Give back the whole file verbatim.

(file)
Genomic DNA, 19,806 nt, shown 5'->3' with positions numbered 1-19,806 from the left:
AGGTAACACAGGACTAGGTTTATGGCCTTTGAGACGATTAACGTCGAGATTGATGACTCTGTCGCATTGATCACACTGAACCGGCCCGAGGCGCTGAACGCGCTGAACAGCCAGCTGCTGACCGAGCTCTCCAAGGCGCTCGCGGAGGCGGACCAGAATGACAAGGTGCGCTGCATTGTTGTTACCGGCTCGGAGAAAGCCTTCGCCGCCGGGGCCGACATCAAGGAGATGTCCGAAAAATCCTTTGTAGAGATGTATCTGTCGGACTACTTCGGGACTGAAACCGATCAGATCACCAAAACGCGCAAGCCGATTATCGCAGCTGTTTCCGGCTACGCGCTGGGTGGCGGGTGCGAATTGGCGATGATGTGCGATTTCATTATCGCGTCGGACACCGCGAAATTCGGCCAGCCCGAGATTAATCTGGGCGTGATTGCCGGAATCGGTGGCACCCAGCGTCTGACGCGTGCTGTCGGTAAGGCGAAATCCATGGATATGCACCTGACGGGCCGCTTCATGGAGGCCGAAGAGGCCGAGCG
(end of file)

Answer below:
Genomic DNA, 19,806 nt, shown 5'->3' with positions numbered 1-19,806 from the left:
AGGTAACACAGGACTAGGTTTATGGCCTTTGAGACGATTAACGTCGAGATTGATGACTCTGTCGCATTGATCACACTGAACCGGCCCGAGGCGCTGAACGCGCTGAACAGCCAGCTGCTGACCGAGCTCTCCAAGGCGCTCGCGGAGGCGGACCAGAATGACAAGGTGCGCTGCATTGTTGTTACCGGCTCGGAGAAAGCCTTCGCCGCCGGGGCCGACATCAAGGAGATGTCCGAAAAATCCTTTGTAGAGATGTATCTGTCGGACTACTTCGGGACTGAAACCGATCAGATCACCAAAACGCGCAAGCCGATTATCGCAGCTGTTTCCGGCTACGCGCTGGGTGGCGGGTGCGAATTGGCGATGATGTGCGATTTCATTATCGCGTCGGACACCGCGAAATTCGGCCAGCCCGAGATTAATCTGGGCGTGATTGCCGGAATCGGTGGCACCCAGCGTCTGACGCGTGCTGTCGGTAAGGCGAAATCCATGGATATGCACCTGACGGGCCGCTTCATGGAGGCCGAAGAGGCCGAGCG